Burial ground saved.

Photo (credit Clive Dellard): Odd Down Ward Cllr Steve Hedges and Bath MP Wera Hobhouse met with some of the residents campaigning to preserve the site of the Bath Union Workhouse Burial Ground and St Martin’s Chapel last November. 

Odd Down residents, ward councillors and Bath’s MP have applauded the rejection of the plan to build a block of flats and a car park on a site which includes part of the Bath Union Workhouse burial ground at St Martin’s Hospital in Odd Down.

The plan, proposed by property developer Colburn Homes, has been rejected on appeal by the Planning Inspector.

Several attempts were made to obtain planning permission by the developer and in each case the application was rejected. The developer took the latest refused application to appeal, but last week the appeal was dismissed.

Among the comments made by the Planning Inspector was the statement that: “…the benefits would not outweigh the harm that would be caused to the significance of the heritage assets by the intrusive development in their settings”.

The site encompasses the burial ground in which over 1,100 people who lived in the Bath Union Workhouse were laid to rest. It is part of a tranquil, green amenity space for local residents, hospital workers and visitors. St Martin’s Chapel sits within this site. 

A group of local residents have researched the workhouse and the personal stories of those who lived there. The residents’ group, including Dr Jon Moon, Alan Kelly and Aileen Thompson, would like to acquire the chapel and burial ground with a view to preserving the open amenity space of the burial ground and to making the chapel a community asset that would not only be used as a centre for community activities, but also act as a museum to document the history of the site as a workhouse and hospital. It is also the place where the American rock and roll legend Eddie Cochran was brought after his fatal car accident. Indeed, two memorials to him are located on the burial ground outside the chapel.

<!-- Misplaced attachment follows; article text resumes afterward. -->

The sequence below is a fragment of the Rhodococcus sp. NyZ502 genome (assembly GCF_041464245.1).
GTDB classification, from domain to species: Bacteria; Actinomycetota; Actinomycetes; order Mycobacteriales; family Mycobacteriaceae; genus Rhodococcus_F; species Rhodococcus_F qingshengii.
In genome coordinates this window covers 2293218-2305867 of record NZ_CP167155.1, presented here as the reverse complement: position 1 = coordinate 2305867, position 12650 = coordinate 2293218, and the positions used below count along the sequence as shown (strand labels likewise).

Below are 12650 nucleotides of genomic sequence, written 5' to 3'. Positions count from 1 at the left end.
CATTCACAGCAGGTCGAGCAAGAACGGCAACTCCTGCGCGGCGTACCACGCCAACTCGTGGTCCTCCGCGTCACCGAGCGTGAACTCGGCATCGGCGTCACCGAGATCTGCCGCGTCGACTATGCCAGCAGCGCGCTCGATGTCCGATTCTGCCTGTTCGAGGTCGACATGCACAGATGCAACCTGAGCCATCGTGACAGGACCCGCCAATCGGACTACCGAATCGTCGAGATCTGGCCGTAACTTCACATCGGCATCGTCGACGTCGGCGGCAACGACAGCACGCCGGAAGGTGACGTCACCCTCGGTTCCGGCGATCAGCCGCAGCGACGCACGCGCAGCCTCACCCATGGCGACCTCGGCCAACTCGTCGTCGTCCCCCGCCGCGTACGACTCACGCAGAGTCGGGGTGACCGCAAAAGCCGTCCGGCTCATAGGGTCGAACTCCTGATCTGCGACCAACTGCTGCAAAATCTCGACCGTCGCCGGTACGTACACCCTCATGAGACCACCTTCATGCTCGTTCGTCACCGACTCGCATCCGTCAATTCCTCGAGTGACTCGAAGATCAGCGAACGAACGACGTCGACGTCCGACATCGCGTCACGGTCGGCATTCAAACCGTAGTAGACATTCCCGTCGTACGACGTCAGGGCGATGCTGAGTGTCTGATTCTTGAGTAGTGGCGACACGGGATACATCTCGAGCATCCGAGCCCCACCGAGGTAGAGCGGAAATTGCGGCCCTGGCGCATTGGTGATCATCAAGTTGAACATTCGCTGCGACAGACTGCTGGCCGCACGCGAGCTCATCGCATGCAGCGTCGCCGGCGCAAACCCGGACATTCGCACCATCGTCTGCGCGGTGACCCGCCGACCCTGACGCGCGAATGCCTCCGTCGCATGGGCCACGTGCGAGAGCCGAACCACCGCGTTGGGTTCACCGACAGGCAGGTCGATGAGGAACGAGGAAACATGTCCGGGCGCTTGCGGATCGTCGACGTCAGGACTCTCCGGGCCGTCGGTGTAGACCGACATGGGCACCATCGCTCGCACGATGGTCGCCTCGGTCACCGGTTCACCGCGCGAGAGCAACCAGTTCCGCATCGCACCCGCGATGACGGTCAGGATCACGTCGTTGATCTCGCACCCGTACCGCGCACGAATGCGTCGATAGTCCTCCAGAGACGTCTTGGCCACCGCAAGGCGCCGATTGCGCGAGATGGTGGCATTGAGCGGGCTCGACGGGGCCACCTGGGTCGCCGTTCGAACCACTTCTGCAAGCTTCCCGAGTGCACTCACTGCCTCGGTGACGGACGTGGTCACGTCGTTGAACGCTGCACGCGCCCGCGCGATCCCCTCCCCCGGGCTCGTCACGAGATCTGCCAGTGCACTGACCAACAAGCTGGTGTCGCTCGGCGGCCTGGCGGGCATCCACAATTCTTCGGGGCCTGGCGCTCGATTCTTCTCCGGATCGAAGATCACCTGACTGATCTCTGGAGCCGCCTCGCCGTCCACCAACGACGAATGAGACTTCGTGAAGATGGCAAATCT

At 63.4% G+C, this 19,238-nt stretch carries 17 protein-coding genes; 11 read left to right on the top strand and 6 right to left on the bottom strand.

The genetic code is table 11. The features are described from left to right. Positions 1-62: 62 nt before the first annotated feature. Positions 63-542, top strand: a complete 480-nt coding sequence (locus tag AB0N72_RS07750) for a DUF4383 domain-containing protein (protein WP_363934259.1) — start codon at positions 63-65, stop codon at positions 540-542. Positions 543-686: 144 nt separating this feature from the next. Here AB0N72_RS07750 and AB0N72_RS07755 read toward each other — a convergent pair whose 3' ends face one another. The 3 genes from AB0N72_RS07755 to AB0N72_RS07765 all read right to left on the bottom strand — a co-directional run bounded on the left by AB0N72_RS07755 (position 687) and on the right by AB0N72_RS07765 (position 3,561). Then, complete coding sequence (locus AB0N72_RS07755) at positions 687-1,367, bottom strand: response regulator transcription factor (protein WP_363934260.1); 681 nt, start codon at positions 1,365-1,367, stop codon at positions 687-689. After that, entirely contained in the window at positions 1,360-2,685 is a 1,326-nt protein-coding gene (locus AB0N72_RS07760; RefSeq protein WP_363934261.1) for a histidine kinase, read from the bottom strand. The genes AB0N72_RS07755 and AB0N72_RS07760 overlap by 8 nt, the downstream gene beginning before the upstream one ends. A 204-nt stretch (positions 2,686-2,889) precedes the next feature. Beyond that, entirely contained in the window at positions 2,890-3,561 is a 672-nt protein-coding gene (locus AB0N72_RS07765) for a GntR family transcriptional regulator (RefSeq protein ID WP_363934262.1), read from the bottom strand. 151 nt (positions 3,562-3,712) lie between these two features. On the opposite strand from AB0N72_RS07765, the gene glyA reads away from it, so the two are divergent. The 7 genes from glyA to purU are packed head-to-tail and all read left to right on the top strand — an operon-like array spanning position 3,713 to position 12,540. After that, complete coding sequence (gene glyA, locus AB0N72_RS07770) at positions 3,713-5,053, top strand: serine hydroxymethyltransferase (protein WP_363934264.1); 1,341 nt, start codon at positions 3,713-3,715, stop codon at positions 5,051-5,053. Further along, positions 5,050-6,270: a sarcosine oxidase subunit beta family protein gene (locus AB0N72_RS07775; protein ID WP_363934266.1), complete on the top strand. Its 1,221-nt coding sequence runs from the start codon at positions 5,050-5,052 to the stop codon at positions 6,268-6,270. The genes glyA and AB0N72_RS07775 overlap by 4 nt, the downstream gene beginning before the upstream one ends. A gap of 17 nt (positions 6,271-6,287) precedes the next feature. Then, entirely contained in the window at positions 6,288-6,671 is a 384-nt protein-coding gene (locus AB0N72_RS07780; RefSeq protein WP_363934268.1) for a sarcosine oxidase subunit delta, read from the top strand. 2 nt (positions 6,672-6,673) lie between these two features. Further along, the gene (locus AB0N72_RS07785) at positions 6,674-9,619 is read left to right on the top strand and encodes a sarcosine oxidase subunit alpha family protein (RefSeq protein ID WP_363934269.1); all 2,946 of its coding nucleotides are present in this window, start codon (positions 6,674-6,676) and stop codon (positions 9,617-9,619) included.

Dr Jon Moon said:

“The dismissal of the appeal is great news. We now want to set up a not-for-profit company and negotiate the purchase of the chapel and burial ground from the current owners and get started on turning the site into a real and lasting asset for the community.”

Odd Down Ward Councillor Steve Hedges said:

“This is a very positive step forward for the Odd Down residents who have been fighting to preserve these hugely valuable elements of Bath’s history. Together we have an obligation to honour the working men and women who made such vital contributions to the city we know and love today. Along with Cllr Joel Hirst I look forward to continuing to support local residents in their campaign to save this important site.”

Bath MP Wera Hobhouse said:

“I welcome the latest development in this resident-led campaign to preserve the history of Bath’s working people and I give it my full support. I visited this meaningful site a few months ago to meet with residents and Cllr Steve Hedges. I was very moved by the personal stories of the workhouse residents that they have uncovered. Making these stories widely known will help us present a much more balanced and inclusive history of our city.”

1 Comment

  1. Wonderful news. Absolutely the right decision and the only one that could reasonably be given in a civilised society. Long may they continue to rest in peace.

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